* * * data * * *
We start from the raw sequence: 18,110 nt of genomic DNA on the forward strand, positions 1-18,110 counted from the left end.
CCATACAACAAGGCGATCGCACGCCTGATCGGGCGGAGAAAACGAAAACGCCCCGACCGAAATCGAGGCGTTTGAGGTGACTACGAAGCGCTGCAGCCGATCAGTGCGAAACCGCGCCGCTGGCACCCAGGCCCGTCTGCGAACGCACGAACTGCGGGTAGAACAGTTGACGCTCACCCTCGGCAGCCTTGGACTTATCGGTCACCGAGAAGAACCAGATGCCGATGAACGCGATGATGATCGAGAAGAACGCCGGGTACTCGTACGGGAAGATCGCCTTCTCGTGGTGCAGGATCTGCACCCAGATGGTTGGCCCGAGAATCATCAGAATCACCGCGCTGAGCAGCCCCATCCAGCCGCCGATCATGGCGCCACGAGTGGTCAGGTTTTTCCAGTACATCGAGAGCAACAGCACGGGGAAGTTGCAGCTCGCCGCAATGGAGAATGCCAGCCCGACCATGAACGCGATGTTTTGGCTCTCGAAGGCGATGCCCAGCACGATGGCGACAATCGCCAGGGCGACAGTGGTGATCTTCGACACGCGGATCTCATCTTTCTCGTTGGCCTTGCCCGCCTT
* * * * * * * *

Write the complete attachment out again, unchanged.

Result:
We start from the raw sequence: 18,110 nt of genomic DNA on the forward strand, positions 1-18,110 counted from the left end.
CCATACAACAAGGCGATCGCACGCCTGATCGGGCGGAGAAAACGAAAACGCCCCGACCGAAATCGAGGCGTTTGAGGTGACTACGAAGCGCTGCAGCCGATCAGTGCGAAACCGCGCCGCTGGCACCCAGGCCCGTCTGCGAACGCACGAACTGCGGGTAGAACAGTTGACGCTCACCCTCGGCAGCCTTGGACTTATCGGTCACCGAGAAGAACCAGATGCCGATGAACGCGATGATGATCGAGAAGAACGCCGGGTACTCGTACGGGAAGATCGCCTTCTCGTGGTGCAGGATCTGCACCCAGATGGTTGGCCCGAGAATCATCAGAATCACCGCGCTGAGCAGCCCCATCCAGCCGCCGATCATGGCGCCACGAGTGGTCAGGTTTTTCCAGTACATCGAGAGCAACAGCACGGGGAAGTTGCAGCTCGCCGCAATGGAGAATGCCAGCCCGACCATGAACGCGATGTTTTGGCTCTCGAAGGCGATGCCCAGCACGATGGCGACAATCGCCAGGGCGACAGTGGTGATCTTCGACACGCGGATCTCATCTTTCTCGTTGGCCTTGCCCGCCTT